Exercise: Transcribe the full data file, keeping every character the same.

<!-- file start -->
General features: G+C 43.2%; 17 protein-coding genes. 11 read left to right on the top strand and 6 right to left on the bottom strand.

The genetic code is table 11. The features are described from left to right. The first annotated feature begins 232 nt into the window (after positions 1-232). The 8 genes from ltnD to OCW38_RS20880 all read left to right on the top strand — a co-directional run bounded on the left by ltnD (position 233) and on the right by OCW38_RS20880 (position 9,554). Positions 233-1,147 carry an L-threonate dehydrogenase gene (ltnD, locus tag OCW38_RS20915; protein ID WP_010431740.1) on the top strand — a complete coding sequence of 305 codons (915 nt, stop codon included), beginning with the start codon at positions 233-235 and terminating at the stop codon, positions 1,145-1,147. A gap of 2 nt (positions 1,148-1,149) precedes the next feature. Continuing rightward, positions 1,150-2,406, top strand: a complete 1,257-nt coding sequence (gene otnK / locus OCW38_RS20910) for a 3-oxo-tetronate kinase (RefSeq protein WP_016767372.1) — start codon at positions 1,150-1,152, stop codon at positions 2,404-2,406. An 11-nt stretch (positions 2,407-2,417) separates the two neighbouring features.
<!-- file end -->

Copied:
General features: G+C 43.2%; 17 protein-coding genes. 11 read left to right on the top strand and 6 right to left on the bottom strand.

The genetic code is table 11. The features are described from left to right. The first annotated feature begins 232 nt into the window (after positions 1-232). The 8 genes from ltnD to OCW38_RS20880 all read left to right on the top strand — a co-directional run bounded on the left by ltnD (position 233) and on the right by OCW38_RS20880 (position 9,554). Positions 233-1,147 carry an L-threonate dehydrogenase gene (ltnD, locus tag OCW38_RS20915; protein ID WP_010431740.1) on the top strand — a complete coding sequence of 305 codons (915 nt, stop codon included), beginning with the start codon at positions 233-235 and terminating at the stop codon, positions 1,145-1,147. A gap of 2 nt (positions 1,148-1,149) precedes the next feature. Continuing rightward, positions 1,150-2,406, top strand: a complete 1,257-nt coding sequence (gene otnK / locus OCW38_RS20910) for a 3-oxo-tetronate kinase (RefSeq protein WP_016767372.1) — start codon at positions 1,150-1,152, stop codon at positions 2,404-2,406. An 11-nt stretch (positions 2,407-2,417) separates the two neighbouring features.